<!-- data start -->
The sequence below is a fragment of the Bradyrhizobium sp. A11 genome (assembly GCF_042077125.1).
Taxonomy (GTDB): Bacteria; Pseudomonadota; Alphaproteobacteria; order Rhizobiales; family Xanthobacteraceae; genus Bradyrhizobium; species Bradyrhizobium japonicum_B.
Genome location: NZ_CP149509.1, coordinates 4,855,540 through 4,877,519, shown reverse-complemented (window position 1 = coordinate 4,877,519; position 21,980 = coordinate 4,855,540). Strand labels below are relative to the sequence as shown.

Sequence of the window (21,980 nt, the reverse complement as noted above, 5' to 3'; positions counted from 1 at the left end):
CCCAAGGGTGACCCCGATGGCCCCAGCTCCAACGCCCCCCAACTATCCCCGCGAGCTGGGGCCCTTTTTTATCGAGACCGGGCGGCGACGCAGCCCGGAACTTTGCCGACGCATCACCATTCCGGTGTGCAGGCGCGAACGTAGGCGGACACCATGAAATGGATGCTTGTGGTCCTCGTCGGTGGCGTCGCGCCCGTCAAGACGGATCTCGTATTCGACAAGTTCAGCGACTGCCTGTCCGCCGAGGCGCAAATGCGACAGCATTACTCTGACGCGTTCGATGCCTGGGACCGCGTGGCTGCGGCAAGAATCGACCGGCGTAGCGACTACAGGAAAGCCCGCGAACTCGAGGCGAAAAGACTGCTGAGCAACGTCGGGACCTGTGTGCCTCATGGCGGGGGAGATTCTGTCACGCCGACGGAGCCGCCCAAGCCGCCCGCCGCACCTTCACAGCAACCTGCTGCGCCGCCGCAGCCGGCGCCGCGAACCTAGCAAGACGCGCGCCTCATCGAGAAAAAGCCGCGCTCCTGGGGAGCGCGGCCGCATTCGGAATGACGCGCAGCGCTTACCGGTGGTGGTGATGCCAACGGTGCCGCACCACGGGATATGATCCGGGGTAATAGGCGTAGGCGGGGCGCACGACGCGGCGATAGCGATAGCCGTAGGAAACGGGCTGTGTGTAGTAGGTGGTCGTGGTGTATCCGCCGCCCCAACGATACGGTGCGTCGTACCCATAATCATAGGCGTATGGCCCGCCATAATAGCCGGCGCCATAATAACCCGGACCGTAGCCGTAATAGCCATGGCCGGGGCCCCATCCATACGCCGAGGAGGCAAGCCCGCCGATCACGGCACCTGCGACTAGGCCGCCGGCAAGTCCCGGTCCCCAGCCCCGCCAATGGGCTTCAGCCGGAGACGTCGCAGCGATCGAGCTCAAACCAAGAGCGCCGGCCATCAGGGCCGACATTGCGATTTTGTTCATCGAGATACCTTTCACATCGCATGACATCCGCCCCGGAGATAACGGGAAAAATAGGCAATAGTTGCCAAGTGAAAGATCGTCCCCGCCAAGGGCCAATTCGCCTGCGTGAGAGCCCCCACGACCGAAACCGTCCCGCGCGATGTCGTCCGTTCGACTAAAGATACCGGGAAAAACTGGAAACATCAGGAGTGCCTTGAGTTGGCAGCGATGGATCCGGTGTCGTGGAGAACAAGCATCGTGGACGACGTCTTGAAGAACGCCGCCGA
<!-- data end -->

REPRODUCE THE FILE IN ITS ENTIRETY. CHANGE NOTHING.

The sequence below is a fragment of the Bradyrhizobium sp. A11 genome (assembly GCF_042077125.1).
Taxonomy (GTDB): Bacteria; Pseudomonadota; Alphaproteobacteria; order Rhizobiales; family Xanthobacteraceae; genus Bradyrhizobium; species Bradyrhizobium japonicum_B.
Genome location: NZ_CP149509.1, coordinates 4,855,540 through 4,877,519, shown reverse-complemented (window position 1 = coordinate 4,877,519; position 21,980 = coordinate 4,855,540). Strand labels below are relative to the sequence as shown.

Sequence of the window (21,980 nt, the reverse complement as noted above, 5' to 3'; positions counted from 1 at the left end):
CCCAAGGGTGACCCCGATGGCCCCAGCTCCAACGCCCCCCAACTATCCCCGCGAGCTGGGGCCCTTTTTTATCGAGACCGGGCGGCGACGCAGCCCGGAACTTTGCCGACGCATCACCATTCCGGTGTGCAGGCGCGAACGTAGGCGGACACCATGAAATGGATGCTTGTGGTCCTCGTCGGTGGCGTCGCGCCCGTCAAGACGGATCTCGTATTCGACAAGTTCAGCGACTGCCTGTCCGCCGAGGCGCAAATGCGACAGCATTACTCTGACGCGTTCGATGCCTGGGACCGCGTGGCTGCGGCAAGAATCGACCGGCGTAGCGACTACAGGAAAGCCCGCGAACTCGAGGCGAAAAGACTGCTGAGCAACGTCGGGACCTGTGTGCCTCATGGCGGGGGAGATTCTGTCACGCCGACGGAGCCGCCCAAGCCGCCCGCCGCACCTTCACAGCAACCTGCTGCGCCGCCGCAGCCGGCGCCGCGAACCTAGCAAGACGCGCGCCTCATCGAGAAAAAGCCGCGCTCCTGGGGAGCGCGGCCGCATTCGGAATGACGCGCAGCGCTTACCGGTGGTGGTGATGCCAACGGTGCCGCACCACGGGATATGATCCGGGGTAATAGGCGTAGGCGGGGCGCACGACGCGGCGATAGCGATAGCCGTAGGAAACGGGCTGTGTGTAGTAGGTGGTCGTGGTGTATCCGCCGCCCCAACGATACGGTGCGTCGTACCCATAATCATAGGCGTATGGCCCGCCATAATAGCCGGCGCCATAATAACCCGGACCGTAGCCGTAATAGCCATGGCCGGGGCCCCATCCATACGCCGAGGAGGCAAGCCCGCCGATCACGGCACCTGCGACTAGGCCGCCGGCAAGTCCCGGTCCCCAGCCCCGCCAATGGGCTTCAGCCGGAGACGTCGCAGCGATCGAGCTCAAACCAAGAGCGCCGGCCATCAGGGCCGACATTGCGATTTTGTTCATCGAGATACCTTTCACATCGCATGACATCCGCCCCGGAGATAACGGGAAAAATAGGCAATAGTTGCCAAGTGAAAGATCGTCCCCGCCAAGGGCCAATTCGCCTGCGTGAGAGCCCCCACGACCGAAACCGTCCCGCGCGATGTCGTCCGTTCGACTAAAGATACCGGGAAAAACTGGAAACATCAGGAGTGCCTTGAGTTGGCAGCGATGGATCCGGTGTCGTGGAGAACAAGCATCGTGGACGACGTCTTGAAGAACGCCGCCGA